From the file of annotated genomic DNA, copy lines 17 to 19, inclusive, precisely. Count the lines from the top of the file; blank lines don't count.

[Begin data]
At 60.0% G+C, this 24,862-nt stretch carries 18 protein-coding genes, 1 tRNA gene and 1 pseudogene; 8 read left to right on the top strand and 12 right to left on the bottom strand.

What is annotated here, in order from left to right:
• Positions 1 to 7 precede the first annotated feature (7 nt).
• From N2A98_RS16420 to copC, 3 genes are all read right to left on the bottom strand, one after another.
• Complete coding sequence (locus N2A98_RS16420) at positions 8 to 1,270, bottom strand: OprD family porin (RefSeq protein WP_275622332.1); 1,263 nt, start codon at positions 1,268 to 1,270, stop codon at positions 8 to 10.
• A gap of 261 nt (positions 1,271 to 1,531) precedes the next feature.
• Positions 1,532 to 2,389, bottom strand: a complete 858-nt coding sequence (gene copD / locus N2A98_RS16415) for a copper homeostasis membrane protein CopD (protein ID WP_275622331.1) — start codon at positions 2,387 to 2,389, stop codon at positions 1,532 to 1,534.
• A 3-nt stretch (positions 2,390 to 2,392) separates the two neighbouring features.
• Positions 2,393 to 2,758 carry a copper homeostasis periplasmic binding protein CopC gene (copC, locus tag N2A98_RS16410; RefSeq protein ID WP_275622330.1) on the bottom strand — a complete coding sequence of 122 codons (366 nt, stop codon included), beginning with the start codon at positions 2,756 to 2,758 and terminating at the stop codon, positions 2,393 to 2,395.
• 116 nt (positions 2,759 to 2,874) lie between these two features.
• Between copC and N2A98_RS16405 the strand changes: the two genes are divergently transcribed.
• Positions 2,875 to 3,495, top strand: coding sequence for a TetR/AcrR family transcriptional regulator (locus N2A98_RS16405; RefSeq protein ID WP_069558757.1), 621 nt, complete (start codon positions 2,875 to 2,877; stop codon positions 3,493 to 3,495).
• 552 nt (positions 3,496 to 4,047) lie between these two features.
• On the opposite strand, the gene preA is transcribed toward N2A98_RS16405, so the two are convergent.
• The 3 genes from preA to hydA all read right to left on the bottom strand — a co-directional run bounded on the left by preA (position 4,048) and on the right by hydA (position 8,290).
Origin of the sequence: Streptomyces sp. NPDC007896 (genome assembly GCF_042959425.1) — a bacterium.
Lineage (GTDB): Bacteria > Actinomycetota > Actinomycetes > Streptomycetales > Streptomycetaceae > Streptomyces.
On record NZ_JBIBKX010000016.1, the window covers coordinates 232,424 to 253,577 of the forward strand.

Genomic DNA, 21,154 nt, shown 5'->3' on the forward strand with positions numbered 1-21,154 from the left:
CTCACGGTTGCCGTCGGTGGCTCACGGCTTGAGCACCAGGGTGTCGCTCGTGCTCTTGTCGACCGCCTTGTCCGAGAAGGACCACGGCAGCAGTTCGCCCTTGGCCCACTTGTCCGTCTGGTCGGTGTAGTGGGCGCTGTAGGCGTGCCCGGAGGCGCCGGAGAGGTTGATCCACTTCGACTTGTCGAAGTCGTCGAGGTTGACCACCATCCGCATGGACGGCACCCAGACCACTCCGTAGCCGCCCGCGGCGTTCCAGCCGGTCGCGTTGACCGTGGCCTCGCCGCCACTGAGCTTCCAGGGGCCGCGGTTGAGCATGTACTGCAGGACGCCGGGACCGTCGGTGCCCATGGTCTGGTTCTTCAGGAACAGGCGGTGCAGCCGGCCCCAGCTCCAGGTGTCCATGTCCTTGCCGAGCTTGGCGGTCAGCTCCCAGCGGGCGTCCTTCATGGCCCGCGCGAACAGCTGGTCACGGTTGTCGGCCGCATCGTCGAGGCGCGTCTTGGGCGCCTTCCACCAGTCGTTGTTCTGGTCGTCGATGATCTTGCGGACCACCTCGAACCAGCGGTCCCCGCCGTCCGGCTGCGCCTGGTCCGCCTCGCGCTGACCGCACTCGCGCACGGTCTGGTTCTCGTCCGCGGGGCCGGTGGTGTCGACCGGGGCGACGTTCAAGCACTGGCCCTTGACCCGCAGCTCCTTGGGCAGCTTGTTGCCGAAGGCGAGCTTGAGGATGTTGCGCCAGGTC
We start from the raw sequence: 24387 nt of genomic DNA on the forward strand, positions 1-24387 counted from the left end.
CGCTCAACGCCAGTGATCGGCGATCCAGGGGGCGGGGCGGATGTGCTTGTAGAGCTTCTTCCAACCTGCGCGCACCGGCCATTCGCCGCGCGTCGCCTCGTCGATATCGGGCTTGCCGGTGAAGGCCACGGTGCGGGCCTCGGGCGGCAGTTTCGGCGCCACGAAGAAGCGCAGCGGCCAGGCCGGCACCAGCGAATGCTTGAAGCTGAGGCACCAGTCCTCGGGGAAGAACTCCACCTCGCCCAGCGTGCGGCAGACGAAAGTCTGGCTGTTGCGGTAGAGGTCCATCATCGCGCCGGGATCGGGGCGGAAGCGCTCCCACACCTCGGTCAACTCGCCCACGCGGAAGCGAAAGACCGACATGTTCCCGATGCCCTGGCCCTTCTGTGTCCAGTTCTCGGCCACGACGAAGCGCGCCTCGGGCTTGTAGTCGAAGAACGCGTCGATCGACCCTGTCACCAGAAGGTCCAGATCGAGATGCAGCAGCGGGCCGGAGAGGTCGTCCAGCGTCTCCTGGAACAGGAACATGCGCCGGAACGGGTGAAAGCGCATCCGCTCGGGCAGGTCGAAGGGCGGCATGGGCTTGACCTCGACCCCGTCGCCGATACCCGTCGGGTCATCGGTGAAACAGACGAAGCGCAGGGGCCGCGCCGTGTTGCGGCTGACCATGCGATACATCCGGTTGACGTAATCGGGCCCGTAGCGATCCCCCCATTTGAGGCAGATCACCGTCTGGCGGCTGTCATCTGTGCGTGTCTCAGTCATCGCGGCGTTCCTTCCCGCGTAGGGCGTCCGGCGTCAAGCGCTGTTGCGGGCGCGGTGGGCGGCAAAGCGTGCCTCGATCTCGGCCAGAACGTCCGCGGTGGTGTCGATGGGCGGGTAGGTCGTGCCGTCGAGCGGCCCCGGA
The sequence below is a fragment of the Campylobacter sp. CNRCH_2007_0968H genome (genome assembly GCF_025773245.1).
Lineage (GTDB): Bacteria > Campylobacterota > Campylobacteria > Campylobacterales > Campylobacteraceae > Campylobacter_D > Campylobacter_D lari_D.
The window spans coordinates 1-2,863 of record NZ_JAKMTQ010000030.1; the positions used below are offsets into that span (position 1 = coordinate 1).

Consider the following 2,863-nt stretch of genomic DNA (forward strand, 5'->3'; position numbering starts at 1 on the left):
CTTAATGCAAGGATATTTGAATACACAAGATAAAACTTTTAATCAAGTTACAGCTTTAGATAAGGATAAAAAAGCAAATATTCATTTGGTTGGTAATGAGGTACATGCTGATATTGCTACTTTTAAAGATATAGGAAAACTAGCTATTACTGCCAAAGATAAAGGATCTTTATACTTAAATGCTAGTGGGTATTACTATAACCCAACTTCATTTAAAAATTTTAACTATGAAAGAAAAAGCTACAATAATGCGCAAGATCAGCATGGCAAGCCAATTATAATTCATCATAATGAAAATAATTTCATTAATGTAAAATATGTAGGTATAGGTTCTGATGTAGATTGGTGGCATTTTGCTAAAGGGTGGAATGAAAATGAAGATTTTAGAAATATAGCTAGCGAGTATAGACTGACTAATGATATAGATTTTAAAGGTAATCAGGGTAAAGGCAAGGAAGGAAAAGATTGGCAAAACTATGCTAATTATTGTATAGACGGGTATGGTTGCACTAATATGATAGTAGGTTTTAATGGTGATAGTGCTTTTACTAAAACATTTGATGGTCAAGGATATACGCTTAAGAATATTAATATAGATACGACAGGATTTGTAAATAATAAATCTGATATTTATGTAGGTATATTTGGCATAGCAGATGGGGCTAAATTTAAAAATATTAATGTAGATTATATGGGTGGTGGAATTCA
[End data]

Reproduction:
Lineage (GTDB): Bacteria > Actinomycetota > Actinomycetes > Streptomycetales > Streptomycetaceae > Streptomyces.
On record NZ_JBIBKX010000016.1, the window covers coordinates 232,424 to 253,577 of the forward strand.

Genomic DNA, 21,154 nt, shown 5'->3' on the forward strand with positions numbered 1-21,154 from the left: